CBER Director Peter Marks (Susan Walsh/AP Images)

FDA ad­vi­so­ry com­mit­tee votes unan­i­mous­ly in fa­vor of bi­va­lent Covid shots re­plac­ing pri­ma­ry se­ries

The FDA’s Vaccines and Related Biological Products Advisory Committee (VRBPAC) voted unanimously in favor of “harmonizing” Covid vaccine compositions, meaning all current vaccine recipients would receive a bivalent vaccine, regardless of whether they’ve gotten their primary series.

The vote marks an effort to clear up confusion around varying formulations and dosing schedules for current primary series and booster vaccines, as well as “get closer to the strains that are circulating,” according to committee member Paul Offit, professor of pediatrics at the Children’s Hospital of Philadelphia.

FDA re­ports ini­tial 'no sig­nal' for stroke risk with Pfiz­er boost­ers, launch­es con­comi­tant flu shot study

The FDA hasn’t detected any potential safety signals, including for stroke, in people aged 65 years and older who have received Pfizer’s bivalent Covid booster, one senior official told members of the agency’s Vaccines and Related Biological Products Advisory Committee (VRBPAC) on Thursday.

The update comes as the FDA and CDC investigate a “preliminary signal” that may indicate an increased risk of ischemic stroke in older Americans who received Pfizer’s updated shot.

FDA cuts off use for As­traZeneca’s Covid-19 ther­a­py Evusheld

The FDA has stopped use of another drug as a result of the new coronavirus variants. On Thursday, the agency announced that AstraZeneca’s antibody combo Evusheld, which was an important prevention option for many immunocompromised people and others, is no longer authorized.

The FDA said it made its decision based on the fact that Evusheld works on fewer than 10% of circulating variants.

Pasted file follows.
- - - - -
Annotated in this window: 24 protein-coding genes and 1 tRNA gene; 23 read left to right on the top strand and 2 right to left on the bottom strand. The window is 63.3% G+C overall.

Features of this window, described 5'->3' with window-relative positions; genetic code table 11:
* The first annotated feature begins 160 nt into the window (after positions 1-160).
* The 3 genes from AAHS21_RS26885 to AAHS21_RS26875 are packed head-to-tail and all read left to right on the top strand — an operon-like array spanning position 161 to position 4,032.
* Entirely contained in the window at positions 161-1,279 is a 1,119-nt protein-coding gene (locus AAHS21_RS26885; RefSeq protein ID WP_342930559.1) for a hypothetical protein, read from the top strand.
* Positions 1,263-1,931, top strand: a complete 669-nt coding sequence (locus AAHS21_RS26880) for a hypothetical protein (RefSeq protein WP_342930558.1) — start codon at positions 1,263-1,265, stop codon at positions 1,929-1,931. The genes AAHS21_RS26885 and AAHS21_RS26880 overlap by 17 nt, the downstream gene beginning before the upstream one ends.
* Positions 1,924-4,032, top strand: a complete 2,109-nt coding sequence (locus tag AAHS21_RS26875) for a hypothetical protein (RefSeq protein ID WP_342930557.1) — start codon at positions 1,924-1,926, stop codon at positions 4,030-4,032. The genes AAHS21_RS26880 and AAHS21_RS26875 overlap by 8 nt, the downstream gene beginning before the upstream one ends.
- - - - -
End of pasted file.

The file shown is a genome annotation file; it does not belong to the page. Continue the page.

Evusheld was initially given emergency authorization at the end of 2021. However, as Omicron emerged, so did studies that showed Evusheld might not work against the dominant Omicron strain. In October, the FDA warned healthcare providers that Evusheld was useless against the Omicron subvariant BA.4.6. It followed that up with another announcement earlier this month that it did not think Evusheld would work against the latest Omicron subvariant XBB.1.5.

Rodney Rietze, iVexSol CEO

Bris­tol My­ers, Charles Riv­er join Se­ries A fund­ing for iVex­Sol

Massachusetts-based iVexSol has secured funding to the tune of $23.8 million in its latest Series A round. The new investors include Bristol Myers Squibb, manufacturer Charles River Laboratories and Asahi Kasei Medical.

iVexSol is a manufacturer of lentiviral vectors (LVV), used in making gene therapies, and this latest round of fundraising brings its total Series A total over $39 million, which will be used to recruit more employees and bolster its technology.

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John Rim, Samsung Biologics CEO (Samsung/PR Newswire)

Sam­sung Bi­o­log­ics spells out ex­pan­sion plans in South Ko­rea and US

The CDMO arm of one of South Korea’s largest conglomerates has posted its year-end results and plans for 2023, which include new construction.

Samsung Biologics netted north of KRW 3 trillion ($2.4 billion) in 2022 revenue and an operating profit of KRW 983.6 billion ($799 million), which the company touted on Friday as “record-high earnings.” The revenue boost was 55% compared to 2021.